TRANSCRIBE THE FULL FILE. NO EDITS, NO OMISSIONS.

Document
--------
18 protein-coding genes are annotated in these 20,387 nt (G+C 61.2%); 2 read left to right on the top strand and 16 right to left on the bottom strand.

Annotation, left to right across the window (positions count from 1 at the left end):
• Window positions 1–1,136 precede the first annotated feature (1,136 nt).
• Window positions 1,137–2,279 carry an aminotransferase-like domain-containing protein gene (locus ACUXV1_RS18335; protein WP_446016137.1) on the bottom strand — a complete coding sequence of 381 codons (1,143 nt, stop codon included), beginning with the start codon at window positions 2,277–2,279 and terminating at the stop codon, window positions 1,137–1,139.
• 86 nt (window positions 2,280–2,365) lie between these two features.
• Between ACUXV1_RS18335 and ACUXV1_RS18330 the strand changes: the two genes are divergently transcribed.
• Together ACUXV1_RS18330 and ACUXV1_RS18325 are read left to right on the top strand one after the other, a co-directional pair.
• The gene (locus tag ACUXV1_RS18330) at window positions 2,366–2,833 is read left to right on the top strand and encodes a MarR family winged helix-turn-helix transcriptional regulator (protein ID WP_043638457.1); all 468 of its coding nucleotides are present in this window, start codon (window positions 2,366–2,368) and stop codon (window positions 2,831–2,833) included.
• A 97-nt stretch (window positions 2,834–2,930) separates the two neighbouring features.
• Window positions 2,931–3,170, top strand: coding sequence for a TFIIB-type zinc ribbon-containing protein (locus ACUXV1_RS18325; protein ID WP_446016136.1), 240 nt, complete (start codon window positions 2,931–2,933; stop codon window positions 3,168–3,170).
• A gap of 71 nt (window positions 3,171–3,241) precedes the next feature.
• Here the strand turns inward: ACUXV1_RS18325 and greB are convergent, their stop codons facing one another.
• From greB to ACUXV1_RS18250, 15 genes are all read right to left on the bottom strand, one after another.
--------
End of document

18 protein-coding genes are annotated in these 20,387 nt (G+C 61.2%); 2 read left to right on the top strand and 16 right to left on the bottom strand.

Annotation, left to right across the window (positions count from 1 at the left end):
• Window positions 1–1,136 precede the first annotated feature (1,136 nt).
• Window positions 1,137–2,279 carry an aminotransferase-like domain-containing protein gene (locus ACUXV1_RS18335; protein WP_446016137.1) on the bottom strand — a complete coding sequence of 381 codons (1,143 nt, stop codon included), beginning with the start codon at window positions 2,277–2,279 and terminating at the stop codon, window positions 1,137–1,139.
• 86 nt (window positions 2,280–2,365) lie between these two features.
• Between ACUXV1_RS18335 and ACUXV1_RS18330 the strand changes: the two genes are divergently transcribed.
• Together ACUXV1_RS18330 and ACUXV1_RS18325 are read left to right on the top strand one after the other, a co-directional pair.
• The gene (locus tag ACUXV1_RS18330) at window positions 2,366–2,833 is read left to right on the top strand and encodes a MarR family winged helix-turn-helix transcriptional regulator (protein ID WP_043638457.1); all 468 of its coding nucleotides are present in this window, start codon (window positions 2,366–2,368) and stop codon (window positions 2,831–2,833) included.
• A 97-nt stretch (window positions 2,834–2,930) separates the two neighbouring features.
• Window positions 2,931–3,170, top strand: coding sequence for a TFIIB-type zinc ribbon-containing protein (locus ACUXV1_RS18325; protein ID WP_446016136.1), 240 nt, complete (start codon window positions 2,931–2,933; stop codon window positions 3,168–3,170).
• A gap of 71 nt (window positions 3,171–3,241) precedes the next feature.
• Here the strand turns inward: ACUXV1_RS18325 and greB are convergent, their stop codons facing one another.
• From greB to ACUXV1_RS18250, 15 genes are all read right to left on the bottom strand, one after another.